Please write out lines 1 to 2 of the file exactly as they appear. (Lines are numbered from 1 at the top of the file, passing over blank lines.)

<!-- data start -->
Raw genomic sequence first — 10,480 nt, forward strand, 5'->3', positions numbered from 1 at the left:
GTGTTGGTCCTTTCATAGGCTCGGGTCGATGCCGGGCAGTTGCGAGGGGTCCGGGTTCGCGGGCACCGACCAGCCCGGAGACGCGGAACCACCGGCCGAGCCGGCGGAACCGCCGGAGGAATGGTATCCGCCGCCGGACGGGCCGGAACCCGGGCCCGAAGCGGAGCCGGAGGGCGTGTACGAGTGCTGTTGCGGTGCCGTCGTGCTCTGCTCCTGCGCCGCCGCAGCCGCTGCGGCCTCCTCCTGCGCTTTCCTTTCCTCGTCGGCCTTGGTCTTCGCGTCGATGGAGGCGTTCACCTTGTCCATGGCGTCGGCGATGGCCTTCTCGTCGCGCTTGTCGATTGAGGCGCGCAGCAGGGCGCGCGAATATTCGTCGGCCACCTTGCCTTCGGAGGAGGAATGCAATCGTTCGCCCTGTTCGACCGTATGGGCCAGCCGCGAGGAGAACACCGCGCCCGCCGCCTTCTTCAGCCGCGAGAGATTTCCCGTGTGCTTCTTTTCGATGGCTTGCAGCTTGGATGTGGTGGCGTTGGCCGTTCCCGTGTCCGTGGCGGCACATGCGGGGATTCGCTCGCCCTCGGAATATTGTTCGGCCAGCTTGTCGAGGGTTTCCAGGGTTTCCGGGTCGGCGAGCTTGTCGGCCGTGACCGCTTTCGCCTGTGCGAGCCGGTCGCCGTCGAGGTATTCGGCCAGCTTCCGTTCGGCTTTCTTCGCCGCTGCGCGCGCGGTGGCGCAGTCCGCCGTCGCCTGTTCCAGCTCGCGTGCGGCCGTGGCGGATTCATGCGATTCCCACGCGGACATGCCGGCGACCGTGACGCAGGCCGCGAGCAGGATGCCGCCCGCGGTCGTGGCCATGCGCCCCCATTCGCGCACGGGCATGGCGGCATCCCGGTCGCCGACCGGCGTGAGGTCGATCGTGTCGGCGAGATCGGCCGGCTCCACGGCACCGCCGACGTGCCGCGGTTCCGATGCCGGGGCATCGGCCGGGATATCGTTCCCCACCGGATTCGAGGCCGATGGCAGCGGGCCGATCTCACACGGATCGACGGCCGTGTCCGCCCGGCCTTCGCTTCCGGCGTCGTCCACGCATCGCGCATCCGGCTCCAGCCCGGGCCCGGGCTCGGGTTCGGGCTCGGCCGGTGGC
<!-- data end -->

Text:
Raw genomic sequence first — 10,480 nt, forward strand, 5'->3', positions numbered from 1 at the left:
GTGTTGGTCCTTTCATAGGCTCGGGTCGATGCCGGGCAGTTGCGAGGGGTCCGGGTTCGCGGGCACCGACCAGCCCGGAGACGCGGAACCACCGGCCGAGCCGGCGGAACCGCCGGAGGAATGGTATCCGCCGCCGGACGGGCCGGAACCCGGGCCCGAAGCGGAGCCGGAGGGCGTGTACGAGTGCTGTTGCGGTGCCGTCGTGCTCTGCTCCTGCGCCGCCGCAGCCGCTGCGGCCTCCTCCTGCGCTTTCCTTTCCTCGTCGGCCTTGGTCTTCGCGTCGATGGAGGCGTTCACCTTGTCCATGGCGTCGGCGATGGCCTTCTCGTCGCGCTTGTCGATTGAGGCGCGCAGCAGGGCGCGCGAATATTCGTCGGCCACCTTGCCTTCGGAGGAGGAATGCAATCGTTCGCCCTGTTCGACCGTATGGGCCAGCCGCGAGGAGAACACCGCGCCCGCCGCCTTCTTCAGCCGCGAGAGATTTCCCGTGTGCTTCTTTTCGATGGCTTGCAGCTTGGATGTGGTGGCGTTGGCCGTTCCCGTGTCCGTGGCGGCACATGCGGGGATTCGCTCGCCCTCGGAATATTGTTCGGCCAGCTTGTCGAGGGTTTCCAGGGTTTCCGGGTCGGCGAGCTTGTCGGCCGTGACCGCTTTCGCCTGTGCGAGCCGGTCGCCGTCGAGGTATTCGGCCAGCTTCCGTTCGGCTTTCTTCGCCGCTGCGCGCGCGGTGGCGCAGTCCGCCGTCGCCTGTTCCAGCTCGCGTGCGGCCGTGGCGGATTCATGCGATTCCCACGCGGACATGCCGGCGACCGTGACGCAGGCCGCGAGCAGGATGCCGCCCGCGGTCGTGGCCATGCGCCCCCATTCGCGCACGGGCATGGCGGCATCCCGGTCGCCGACCGGCGTGAGGTCGATCGTGTCGGCGAGATCGGCCGGCTCCACGGCACCGCCGACGTGCCGCGGTTCCGATGCCGGGGCATCGGCCGGGATATCGTTCCCCACCGGATTCGAGGCCGATGGCAGCGGGCCGATCTCACACGGATCGACGGCCGTGTCCGCCCGGCCTTCGCTTCCGGCGTCGTCCACGCATCGCGCATCCGGCTCCAGCCCGGGCCCGGGCTCGGGTTCGGGCTCGGCCGGTGGC